he peered in toward home plate. He was already behind in the count,

    two balls and no strikes. As Indians slugger Russell Branyan settled into

    the batter’s box at Progressive Field in downtown Cleveland, Wakefield

    eased back and spun on his right foot, reaching into his glove for the

    pitch that would soon make him the all-time innings leader in Red

    Sox history, an achievement far more commendable than most anyone

    would care to acknowledge.

     A knuckleball? No, no, no — not in this case — and perhaps there is

    a good measure of irony in that. In recording the 8,329th out of his 16-

    year Red Sox career — more outs than any other pitcher in the history

    of a storied franchise — Wakefield threw a fastball clocked at 73 miles

    per hour, inducing a pop-up that safely landed in the glove of teammate

    and shortstop Marco Scutaro. That was it. That was the instant when

    Wakefield reached precisely 2,776⅓ innings, literally a fraction more

    than the 2,776 recorded by longtime Red Sox ace Roger Clemens, adding further accomplishment to a workmanlike career during which his

    most significant contributions had often been disguised and one in

    which he had negotiated and endured the whims, eccentricities, and

    unpredictable dips and turns of baseball’s most maddening, mystifying,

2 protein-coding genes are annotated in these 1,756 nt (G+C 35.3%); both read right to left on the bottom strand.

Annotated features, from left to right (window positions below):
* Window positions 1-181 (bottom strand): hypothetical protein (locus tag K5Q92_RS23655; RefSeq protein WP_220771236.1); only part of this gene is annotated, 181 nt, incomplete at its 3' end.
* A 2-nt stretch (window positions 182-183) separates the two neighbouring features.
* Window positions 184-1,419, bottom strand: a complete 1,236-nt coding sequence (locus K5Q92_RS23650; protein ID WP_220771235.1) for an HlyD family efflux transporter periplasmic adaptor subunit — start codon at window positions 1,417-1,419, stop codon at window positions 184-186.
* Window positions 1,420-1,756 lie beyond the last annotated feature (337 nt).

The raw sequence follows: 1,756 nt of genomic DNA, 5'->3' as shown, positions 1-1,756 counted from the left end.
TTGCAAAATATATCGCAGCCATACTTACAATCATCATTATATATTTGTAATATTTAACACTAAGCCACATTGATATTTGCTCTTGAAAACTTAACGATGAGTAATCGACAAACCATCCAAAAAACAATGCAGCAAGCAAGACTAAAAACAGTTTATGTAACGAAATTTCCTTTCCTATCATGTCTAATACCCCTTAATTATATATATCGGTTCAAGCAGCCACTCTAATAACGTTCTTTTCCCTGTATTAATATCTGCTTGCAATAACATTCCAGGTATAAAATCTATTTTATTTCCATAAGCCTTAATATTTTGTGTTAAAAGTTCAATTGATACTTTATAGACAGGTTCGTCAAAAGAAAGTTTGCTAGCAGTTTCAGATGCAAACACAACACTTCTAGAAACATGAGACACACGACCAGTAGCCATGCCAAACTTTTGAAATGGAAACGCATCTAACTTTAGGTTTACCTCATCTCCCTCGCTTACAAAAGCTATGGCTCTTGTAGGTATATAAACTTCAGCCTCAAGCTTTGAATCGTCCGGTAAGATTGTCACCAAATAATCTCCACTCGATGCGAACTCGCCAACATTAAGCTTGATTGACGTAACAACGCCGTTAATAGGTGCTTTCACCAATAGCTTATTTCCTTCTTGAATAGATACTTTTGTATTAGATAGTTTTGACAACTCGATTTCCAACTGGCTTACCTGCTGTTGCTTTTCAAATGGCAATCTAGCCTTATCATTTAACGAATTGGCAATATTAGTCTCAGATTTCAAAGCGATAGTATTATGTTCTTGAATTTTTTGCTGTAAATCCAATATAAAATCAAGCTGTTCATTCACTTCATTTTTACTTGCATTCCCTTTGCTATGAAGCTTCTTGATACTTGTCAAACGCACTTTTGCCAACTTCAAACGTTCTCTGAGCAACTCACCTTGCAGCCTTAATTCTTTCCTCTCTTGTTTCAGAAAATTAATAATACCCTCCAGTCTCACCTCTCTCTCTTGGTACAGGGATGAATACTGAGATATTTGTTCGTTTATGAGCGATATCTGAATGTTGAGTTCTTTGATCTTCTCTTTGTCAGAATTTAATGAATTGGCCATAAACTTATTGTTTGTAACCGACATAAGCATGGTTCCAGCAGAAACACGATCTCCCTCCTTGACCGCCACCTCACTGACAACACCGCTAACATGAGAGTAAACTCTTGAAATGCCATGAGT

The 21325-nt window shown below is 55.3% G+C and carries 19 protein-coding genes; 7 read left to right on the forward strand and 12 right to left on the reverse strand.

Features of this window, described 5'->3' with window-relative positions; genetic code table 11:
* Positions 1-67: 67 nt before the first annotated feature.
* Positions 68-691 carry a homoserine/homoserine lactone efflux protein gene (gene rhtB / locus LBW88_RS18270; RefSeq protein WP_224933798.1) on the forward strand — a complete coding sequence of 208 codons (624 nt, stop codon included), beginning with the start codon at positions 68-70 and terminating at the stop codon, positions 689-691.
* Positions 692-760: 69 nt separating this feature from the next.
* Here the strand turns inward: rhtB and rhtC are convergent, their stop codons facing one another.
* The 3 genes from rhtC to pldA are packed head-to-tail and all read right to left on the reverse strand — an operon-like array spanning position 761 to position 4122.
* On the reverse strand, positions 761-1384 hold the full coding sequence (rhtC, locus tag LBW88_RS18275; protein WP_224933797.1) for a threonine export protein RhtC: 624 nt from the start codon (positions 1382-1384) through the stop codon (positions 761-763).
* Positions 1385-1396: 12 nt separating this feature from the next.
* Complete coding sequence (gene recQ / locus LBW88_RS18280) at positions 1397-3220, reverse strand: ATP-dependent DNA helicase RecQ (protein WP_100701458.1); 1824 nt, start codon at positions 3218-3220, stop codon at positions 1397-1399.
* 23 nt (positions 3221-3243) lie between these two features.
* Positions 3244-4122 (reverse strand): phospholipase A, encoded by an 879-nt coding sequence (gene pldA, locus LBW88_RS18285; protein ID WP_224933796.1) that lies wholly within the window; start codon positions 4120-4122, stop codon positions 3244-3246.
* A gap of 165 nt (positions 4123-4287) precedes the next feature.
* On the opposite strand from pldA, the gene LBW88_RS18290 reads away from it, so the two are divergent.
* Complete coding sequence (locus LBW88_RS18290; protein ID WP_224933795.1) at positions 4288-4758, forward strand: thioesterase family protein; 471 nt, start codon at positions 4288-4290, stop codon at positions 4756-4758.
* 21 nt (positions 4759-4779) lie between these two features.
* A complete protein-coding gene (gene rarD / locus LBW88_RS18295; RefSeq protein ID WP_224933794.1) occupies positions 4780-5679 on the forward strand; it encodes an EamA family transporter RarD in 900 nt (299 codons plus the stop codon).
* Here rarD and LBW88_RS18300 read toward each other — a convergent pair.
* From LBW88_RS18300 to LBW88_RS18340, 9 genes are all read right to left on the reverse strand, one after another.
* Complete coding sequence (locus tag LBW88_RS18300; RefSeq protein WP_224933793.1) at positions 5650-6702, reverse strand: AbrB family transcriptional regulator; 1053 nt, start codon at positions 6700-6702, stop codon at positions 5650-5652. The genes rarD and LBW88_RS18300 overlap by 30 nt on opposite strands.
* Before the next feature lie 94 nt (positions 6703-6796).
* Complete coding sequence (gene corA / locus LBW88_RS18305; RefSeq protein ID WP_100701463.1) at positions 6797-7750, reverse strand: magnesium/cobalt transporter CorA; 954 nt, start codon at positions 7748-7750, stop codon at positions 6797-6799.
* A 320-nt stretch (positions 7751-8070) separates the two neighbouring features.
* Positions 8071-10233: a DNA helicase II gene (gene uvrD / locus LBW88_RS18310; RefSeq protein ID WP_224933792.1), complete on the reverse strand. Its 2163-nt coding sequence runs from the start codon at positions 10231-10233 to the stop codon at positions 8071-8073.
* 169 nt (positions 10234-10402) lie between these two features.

and unpredictable pitch.

     Even against Branyan, after all, Wakefield had to work around the

    knuckleball as much as he relied on it, resorting to his oxymoronic

    fastball, which barely qualified for a speeding ticket, to record the out

    that distinguished him from every other pitcher who had worn the

    Boston uniform — from Clemens to Cy Young to Curt Schilling, Pedro

    Martinez, Babe Ruth, and beyond.

     “He’s a very unassuming guy, but he’s been the glue that’s held that

    pitching stafftogether for a long time. That’s a fact,” said former Red

    Sox general manager Dan Duquette, who brought Wakefield to Boston

    in 1995, when the pitcher’s career seemed to be in ruins. “He’s the consummate

    organization man. He was always available to the team. He

    made a huge contribution to the team and to the community.”

    For Red Sox general manager Theo Epstein, who inherited Wakefield

    upon taking over the Red Sox GM ...

Available Resources

Related Categories

  • Format: Paperback

  • ISBN-13/EAN: 9780547750347

  • ISBN-10: 054775034X

  • Pages: 304

  • Price: $14.95

  • Publication Date: 03/06/2012

  • Carton Quantity: 24